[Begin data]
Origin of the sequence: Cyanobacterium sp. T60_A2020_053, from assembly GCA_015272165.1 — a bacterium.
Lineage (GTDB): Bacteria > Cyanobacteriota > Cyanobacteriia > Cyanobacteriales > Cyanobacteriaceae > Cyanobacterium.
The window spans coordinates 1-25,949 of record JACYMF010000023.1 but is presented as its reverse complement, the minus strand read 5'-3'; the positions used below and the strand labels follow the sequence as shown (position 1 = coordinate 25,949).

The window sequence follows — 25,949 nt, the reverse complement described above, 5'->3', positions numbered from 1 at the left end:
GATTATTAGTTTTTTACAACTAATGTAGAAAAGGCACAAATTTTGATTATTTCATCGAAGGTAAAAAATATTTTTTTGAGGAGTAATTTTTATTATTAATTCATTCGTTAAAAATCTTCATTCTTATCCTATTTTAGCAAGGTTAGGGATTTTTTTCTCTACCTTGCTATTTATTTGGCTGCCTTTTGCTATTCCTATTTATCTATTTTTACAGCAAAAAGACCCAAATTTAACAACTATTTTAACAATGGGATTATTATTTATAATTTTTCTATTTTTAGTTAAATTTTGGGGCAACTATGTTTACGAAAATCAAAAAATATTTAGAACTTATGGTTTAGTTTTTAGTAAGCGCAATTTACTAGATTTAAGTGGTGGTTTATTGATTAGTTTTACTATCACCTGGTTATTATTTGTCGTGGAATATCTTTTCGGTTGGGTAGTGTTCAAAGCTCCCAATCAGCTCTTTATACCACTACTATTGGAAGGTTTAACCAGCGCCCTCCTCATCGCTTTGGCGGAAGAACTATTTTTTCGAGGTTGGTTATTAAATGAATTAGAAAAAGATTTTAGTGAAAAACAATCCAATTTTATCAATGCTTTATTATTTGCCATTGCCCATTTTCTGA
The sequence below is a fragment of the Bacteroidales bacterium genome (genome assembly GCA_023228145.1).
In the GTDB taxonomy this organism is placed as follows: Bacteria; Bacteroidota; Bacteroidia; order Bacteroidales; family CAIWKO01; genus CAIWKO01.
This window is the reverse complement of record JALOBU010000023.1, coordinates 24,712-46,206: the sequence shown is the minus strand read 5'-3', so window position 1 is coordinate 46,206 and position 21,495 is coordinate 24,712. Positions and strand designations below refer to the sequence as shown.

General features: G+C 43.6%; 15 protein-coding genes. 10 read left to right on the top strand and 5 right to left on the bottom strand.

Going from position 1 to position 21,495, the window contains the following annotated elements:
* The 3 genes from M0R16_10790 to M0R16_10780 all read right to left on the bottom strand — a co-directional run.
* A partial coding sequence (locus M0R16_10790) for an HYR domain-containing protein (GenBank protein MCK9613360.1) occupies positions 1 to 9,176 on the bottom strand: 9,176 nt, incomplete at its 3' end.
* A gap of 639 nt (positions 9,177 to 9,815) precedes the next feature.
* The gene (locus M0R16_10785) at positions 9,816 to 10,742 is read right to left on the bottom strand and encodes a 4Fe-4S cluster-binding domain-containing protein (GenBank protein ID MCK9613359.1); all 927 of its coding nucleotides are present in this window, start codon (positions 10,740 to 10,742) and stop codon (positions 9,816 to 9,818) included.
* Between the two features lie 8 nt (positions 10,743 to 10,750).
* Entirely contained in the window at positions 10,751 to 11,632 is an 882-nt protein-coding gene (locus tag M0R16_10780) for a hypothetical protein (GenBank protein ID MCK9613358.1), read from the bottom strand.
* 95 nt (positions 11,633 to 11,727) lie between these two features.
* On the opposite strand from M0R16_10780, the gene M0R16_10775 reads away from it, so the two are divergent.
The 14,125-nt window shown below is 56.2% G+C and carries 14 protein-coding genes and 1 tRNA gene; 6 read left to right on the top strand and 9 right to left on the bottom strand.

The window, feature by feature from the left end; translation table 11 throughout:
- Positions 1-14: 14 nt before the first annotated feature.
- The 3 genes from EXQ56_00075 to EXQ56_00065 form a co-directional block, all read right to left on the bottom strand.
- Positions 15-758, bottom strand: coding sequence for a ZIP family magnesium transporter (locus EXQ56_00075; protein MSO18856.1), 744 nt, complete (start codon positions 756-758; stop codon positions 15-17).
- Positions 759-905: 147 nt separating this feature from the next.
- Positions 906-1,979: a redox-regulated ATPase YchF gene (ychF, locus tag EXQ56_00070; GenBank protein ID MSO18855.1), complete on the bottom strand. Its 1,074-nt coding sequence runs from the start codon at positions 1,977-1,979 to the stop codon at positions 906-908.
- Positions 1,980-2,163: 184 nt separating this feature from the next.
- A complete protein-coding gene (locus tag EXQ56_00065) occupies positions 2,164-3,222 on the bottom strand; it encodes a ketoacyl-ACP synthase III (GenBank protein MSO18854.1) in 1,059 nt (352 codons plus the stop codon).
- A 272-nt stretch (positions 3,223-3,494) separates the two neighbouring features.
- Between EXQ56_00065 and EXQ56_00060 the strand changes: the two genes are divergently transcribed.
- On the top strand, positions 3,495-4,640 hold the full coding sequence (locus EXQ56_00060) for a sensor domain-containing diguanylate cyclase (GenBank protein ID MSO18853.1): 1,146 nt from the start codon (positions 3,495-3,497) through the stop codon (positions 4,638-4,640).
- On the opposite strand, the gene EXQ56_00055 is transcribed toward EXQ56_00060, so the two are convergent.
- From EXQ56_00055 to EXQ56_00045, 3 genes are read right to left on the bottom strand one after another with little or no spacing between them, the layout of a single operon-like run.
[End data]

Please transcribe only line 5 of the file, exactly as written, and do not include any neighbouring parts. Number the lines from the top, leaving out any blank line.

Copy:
GATTATTAGTTTTTTACAACTAATGTAGAAAAGGCACAAATTTTGATTATTTCATCGAAGGTAAAAAATATTTTTTTGAGGAGTAATTTTTATTATTAATTCATTCGTTAAAAATCTTCATTCTTATCCTATTTTAGCAAGGTTAGGGATTTTTTTCTCTACCTTGCTATTTATTTGGCTGCCTTTTGCTATTCCTATTTATCTATTTTTACAGCAAAAAGACCCAAATTTAACAACTATTTTAACAATGGGATTATTATTTATAATTTTTCTATTTTTAGTTAAATTTTGGGGCAACTATGTTTACGAAAATCAAAAAATATTTAGAACTTATGGTTTAGTTTTTAGTAAGCGCAATTTACTAGATTTAAGTGGTGGTTTATTGATTAGTTTTACTATCACCTGGTTATTATTTGTCGTGGAATATCTTTTCGGTTGGGTAGTGTTCAAAGCTCCCAATCAGCTCTTTATACCACTACTATTGGAAGGTTTAACCAGCGCCCTCCTCATCGCTTTGGCGGAAGAACTATTTTTTCGAGGTTGGTTATTAAATGAATTAGAAAAAGATTTTAGTGAAAAACAATCCAATTTTATCAATGCTTTATTATTTGCCATTGCCCATTTTCTGA